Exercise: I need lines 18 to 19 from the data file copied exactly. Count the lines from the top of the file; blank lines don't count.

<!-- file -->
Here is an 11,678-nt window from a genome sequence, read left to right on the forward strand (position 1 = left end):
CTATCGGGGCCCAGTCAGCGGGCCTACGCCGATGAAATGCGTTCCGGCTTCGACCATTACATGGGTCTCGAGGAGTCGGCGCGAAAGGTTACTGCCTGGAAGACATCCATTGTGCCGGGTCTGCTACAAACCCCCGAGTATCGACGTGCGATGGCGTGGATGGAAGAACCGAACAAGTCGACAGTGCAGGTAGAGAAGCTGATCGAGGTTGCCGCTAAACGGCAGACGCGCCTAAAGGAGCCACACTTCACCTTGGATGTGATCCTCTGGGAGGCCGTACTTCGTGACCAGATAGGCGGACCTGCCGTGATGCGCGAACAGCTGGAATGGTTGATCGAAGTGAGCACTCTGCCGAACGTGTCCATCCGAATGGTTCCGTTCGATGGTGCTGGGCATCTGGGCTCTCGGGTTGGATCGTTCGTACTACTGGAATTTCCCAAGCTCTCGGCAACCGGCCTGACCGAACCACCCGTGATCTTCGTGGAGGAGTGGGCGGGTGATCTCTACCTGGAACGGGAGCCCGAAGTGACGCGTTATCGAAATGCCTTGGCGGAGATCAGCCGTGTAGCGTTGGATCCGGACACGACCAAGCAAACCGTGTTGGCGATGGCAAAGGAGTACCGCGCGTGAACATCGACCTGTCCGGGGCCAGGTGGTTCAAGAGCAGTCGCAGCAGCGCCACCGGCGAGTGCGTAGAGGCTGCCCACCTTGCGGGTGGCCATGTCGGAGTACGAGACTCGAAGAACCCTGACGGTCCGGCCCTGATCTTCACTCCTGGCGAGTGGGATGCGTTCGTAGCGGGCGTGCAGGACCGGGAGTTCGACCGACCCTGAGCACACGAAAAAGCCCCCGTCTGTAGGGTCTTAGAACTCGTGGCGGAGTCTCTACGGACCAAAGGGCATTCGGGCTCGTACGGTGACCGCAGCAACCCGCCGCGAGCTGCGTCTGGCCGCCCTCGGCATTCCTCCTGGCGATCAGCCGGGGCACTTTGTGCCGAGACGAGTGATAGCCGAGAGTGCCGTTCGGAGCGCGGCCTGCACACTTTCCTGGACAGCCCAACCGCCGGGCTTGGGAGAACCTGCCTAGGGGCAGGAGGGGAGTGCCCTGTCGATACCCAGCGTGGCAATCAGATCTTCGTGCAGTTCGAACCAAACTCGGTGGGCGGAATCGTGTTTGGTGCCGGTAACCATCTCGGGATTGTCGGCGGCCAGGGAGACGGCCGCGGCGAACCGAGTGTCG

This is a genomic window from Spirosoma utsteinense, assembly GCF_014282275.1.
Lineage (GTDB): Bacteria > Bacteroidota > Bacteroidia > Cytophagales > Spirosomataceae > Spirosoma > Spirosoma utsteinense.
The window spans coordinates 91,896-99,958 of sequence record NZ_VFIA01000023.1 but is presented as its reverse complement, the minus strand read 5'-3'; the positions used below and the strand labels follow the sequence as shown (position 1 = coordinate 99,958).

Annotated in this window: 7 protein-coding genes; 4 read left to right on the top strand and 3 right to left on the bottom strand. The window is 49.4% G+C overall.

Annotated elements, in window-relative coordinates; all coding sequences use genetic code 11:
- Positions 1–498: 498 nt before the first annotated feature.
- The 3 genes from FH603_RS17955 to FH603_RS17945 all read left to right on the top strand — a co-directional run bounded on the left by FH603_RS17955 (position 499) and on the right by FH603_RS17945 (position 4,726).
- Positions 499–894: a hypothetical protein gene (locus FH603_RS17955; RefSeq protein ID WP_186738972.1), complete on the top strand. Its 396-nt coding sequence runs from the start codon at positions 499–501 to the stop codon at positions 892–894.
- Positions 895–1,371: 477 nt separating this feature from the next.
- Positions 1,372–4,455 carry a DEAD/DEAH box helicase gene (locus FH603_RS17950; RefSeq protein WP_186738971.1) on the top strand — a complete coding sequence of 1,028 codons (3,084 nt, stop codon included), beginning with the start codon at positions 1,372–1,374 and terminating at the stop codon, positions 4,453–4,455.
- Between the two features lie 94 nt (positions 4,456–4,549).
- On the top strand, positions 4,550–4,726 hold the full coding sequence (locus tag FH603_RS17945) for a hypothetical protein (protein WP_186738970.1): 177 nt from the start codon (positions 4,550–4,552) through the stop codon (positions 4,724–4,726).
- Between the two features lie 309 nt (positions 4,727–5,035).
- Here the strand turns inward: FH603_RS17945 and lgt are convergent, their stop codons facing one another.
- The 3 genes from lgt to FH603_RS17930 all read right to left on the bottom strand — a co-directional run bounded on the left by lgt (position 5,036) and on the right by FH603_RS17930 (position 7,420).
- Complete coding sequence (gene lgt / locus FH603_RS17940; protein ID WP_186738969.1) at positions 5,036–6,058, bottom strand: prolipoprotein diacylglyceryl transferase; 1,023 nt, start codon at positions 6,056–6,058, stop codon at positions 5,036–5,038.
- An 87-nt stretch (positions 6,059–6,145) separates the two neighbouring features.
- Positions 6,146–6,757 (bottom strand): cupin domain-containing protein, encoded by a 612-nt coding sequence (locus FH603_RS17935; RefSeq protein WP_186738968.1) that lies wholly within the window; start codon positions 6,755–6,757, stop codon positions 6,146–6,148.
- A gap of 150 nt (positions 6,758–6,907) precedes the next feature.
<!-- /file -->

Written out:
- Complete coding sequence (gene lgt / locus FH603_RS17940; protein ID WP_186738969.1) at positions 5,036–6,058, bottom strand: prolipoprotein diacylglyceryl transferase; 1,023 nt, start codon at positions 6,056–6,058, stop codon at positions 5,036–5,038.
- An 87-nt stretch (positions 6,059–6,145) separates the two neighbouring features.